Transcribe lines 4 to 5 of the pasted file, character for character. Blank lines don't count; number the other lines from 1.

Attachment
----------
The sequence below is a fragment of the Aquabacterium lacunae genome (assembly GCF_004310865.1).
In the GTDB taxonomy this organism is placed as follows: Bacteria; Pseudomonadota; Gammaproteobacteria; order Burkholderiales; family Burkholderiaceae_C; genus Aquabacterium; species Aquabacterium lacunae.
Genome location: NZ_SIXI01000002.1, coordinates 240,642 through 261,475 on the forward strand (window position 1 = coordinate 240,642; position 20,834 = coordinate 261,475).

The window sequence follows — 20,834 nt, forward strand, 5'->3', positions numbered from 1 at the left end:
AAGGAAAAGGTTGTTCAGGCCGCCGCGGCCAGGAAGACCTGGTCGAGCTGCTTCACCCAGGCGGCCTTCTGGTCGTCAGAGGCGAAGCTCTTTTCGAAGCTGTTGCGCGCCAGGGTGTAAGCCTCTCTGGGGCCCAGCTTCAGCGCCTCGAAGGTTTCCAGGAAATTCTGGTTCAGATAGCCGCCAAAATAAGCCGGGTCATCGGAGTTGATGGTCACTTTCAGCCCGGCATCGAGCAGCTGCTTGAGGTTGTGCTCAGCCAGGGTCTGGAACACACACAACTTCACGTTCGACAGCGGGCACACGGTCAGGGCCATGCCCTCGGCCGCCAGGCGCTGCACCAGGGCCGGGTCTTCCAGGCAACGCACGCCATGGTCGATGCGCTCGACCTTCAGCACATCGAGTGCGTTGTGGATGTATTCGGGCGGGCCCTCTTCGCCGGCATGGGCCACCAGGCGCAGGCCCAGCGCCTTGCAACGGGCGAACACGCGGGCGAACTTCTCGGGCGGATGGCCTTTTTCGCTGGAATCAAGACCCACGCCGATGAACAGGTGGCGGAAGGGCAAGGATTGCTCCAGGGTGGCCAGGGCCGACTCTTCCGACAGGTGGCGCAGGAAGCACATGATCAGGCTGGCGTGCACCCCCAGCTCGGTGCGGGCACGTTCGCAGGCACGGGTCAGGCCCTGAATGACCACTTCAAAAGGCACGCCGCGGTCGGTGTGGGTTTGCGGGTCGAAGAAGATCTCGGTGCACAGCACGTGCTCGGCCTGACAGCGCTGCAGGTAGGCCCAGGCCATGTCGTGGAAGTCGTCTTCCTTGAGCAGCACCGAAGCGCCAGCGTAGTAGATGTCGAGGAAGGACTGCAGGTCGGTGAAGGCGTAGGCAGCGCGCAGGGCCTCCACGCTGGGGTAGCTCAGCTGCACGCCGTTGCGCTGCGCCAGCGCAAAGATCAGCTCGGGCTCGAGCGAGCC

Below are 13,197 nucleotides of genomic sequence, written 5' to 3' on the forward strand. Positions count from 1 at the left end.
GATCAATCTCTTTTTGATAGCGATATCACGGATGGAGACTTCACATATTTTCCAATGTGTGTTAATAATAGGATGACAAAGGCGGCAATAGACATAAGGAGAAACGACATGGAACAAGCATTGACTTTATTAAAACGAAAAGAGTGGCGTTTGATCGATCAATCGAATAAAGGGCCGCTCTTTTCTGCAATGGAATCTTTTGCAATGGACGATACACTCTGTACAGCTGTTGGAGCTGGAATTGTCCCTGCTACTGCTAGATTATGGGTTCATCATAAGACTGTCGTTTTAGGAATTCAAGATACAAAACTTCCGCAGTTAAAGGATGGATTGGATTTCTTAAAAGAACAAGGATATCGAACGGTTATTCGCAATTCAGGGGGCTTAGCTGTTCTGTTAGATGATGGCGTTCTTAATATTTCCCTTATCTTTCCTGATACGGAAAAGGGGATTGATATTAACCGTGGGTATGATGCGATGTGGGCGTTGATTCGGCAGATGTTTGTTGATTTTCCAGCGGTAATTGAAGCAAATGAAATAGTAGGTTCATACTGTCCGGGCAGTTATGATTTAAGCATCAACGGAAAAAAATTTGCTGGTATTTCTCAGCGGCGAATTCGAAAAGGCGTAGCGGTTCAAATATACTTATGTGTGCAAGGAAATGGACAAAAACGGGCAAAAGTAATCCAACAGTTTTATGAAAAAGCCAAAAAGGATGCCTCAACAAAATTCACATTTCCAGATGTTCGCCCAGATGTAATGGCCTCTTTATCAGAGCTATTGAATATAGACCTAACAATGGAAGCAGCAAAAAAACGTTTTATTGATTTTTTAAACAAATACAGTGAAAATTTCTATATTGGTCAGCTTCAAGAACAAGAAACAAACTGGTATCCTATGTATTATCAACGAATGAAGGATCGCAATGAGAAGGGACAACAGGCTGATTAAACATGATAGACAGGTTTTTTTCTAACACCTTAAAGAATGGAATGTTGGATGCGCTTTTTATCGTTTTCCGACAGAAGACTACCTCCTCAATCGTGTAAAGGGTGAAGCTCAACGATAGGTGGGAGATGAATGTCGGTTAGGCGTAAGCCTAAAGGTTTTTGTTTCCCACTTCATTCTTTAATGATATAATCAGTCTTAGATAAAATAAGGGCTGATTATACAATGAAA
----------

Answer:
The window sequence follows — 20,834 nt, forward strand, 5'->3', positions numbered from 1 at the left end:
AAGGAAAAGGTTGTTCAGGCCGCCGCGGCCAGGAAGACCTGGTCGAGCTGCTTCACCCAGGCGGCCTTCTGGTCGTCAGAGGCGAAGCTCTTTTCGAAGCTGTTGCGCGCCAGGGTGTAAGCCTCTCTGGGGCCCAGCTTCAGCGCCTCGAAGGTTTCCAGGAAATTCTGGTTCAGATAGCCGCCAAAATAAGCCGGGTCATCGGAGTTGATGGTCACTTTCAGCCCGGCATCGAGCAGCTGCTTGAGGTTGTGCTCAGCCAGGGTCTGGAACACACACAACTTCACGTTCGACAGCGGGCACACGGTCAGGGCCATGCCCTCGGCCGCCAGGCGCTGCACCAGGGCCGGGTCTTCCAGGCAACGCACGCCATGGTCGATGCGCTCGACCTTCAGCACATCGAGTGCGTTGTGGATGTATTCGGGCGGGCCCTCTTCGCCGGCATGGGCCACCAGGCGCAGGCCCAGCGCCTTGCAACGGGCGAACACGCGGGCGAACTTCTCGGGCGGATGGCCTTTTTCGCTGGAATCAAGACCCACGCCGATGAACAGGTGGCGGAAGGGCAAGGATTGCTCCAGGGTGGCCAGGGCCGACTCTTCCGACAGGTGGCGCAGGAAGCACATGATCAGGCTGGCGTGCACCCCCAGCTCGGTGCGGGCACGTTCGCAGGCACGGGTCAGGCCCTGAATGACCACTTCAAAAGGCACGCCGCGGTCGGTGTGGGTTTGCGGGTCGAAGAAGATCTCGGTGCACAGCACGTGCTCGGCCTGACAGCGCTGCAGGTAGGCCCAGGCCATGTCGTGGAAGTCGTCTTCCTTGAGCAGCACCGAAGCGCCAGCGTAGTAGATGTCGAGGAAGGACTGCAGGTCGGTGAAGGCGTAGGCAGCGCGCAGGGCCTCCACGCTGGGGTAGCTCAGCTGCACGCCGTTGCGCTGCGCCAGCGCAAAGATCAGCTCGGGCTCGAGCGAGCC